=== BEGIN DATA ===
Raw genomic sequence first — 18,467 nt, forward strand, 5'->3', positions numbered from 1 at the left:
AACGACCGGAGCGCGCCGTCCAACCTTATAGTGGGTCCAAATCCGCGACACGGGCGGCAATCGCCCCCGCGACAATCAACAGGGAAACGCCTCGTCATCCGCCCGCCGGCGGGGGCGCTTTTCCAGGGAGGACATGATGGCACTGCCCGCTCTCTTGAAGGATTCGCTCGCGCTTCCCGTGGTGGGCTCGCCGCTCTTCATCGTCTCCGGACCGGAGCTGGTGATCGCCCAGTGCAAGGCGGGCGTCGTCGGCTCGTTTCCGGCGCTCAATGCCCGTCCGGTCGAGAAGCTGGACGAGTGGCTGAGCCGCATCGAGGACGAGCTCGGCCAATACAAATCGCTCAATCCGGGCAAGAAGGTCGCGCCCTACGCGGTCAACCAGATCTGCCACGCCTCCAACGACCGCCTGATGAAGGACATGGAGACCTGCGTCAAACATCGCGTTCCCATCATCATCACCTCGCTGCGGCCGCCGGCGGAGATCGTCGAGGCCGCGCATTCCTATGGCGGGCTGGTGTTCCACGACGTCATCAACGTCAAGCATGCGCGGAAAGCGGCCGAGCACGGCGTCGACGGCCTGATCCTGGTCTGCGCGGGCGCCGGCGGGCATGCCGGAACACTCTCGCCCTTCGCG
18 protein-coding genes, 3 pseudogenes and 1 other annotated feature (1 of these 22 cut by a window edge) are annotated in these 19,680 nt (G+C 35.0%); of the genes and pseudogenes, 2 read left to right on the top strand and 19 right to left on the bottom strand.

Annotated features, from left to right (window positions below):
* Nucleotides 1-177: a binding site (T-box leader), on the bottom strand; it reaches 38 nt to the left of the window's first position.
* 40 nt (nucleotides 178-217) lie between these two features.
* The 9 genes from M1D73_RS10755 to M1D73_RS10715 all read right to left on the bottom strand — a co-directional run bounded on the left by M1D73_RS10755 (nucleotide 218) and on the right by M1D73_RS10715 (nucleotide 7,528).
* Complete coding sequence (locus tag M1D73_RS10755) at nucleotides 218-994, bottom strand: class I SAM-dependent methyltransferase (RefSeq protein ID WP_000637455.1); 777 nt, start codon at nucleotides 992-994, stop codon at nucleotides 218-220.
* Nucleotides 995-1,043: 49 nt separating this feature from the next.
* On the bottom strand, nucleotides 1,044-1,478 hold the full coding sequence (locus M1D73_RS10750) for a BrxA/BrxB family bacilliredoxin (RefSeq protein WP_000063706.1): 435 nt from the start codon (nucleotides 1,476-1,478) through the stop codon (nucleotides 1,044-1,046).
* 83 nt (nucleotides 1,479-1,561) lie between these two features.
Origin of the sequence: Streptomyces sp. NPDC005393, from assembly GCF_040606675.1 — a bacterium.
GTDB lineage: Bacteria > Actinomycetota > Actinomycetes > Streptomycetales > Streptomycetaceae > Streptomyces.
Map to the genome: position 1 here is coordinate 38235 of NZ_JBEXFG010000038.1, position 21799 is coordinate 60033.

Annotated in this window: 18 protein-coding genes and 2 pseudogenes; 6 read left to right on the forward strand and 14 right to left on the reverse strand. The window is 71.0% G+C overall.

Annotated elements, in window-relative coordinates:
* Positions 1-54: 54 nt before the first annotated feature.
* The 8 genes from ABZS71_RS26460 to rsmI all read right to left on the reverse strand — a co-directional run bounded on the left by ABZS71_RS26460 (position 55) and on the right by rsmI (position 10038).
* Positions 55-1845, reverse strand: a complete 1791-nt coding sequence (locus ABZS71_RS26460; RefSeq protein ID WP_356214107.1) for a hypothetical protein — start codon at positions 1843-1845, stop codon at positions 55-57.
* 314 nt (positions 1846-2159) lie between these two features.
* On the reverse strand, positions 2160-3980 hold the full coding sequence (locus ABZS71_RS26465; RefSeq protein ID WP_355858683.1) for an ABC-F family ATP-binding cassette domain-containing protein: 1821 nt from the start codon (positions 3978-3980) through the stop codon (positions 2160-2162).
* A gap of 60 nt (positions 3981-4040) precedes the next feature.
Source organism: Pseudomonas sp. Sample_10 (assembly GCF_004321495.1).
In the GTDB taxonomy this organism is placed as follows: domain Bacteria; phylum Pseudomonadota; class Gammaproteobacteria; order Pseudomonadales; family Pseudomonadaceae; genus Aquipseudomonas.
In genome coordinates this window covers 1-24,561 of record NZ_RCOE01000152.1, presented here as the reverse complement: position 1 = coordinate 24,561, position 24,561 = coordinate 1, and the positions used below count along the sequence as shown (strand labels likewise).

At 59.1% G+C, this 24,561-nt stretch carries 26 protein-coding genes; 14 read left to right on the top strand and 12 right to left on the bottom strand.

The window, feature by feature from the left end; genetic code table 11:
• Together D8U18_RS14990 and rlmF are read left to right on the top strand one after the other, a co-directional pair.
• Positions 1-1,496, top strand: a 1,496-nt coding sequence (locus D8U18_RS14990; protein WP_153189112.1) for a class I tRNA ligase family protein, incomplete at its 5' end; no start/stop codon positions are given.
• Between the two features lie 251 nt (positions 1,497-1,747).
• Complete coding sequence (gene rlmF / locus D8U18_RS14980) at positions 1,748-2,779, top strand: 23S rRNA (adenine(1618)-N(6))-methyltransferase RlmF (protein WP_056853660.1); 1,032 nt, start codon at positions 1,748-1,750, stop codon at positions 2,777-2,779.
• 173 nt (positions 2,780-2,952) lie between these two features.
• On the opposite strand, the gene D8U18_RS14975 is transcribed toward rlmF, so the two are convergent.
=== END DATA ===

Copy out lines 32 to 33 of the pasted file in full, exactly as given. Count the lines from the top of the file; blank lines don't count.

• 173 nt (positions 2,780-2,952) lie between these two features.
• On the opposite strand, the gene D8U18_RS14975 is transcribed toward rlmF, so the two are convergent.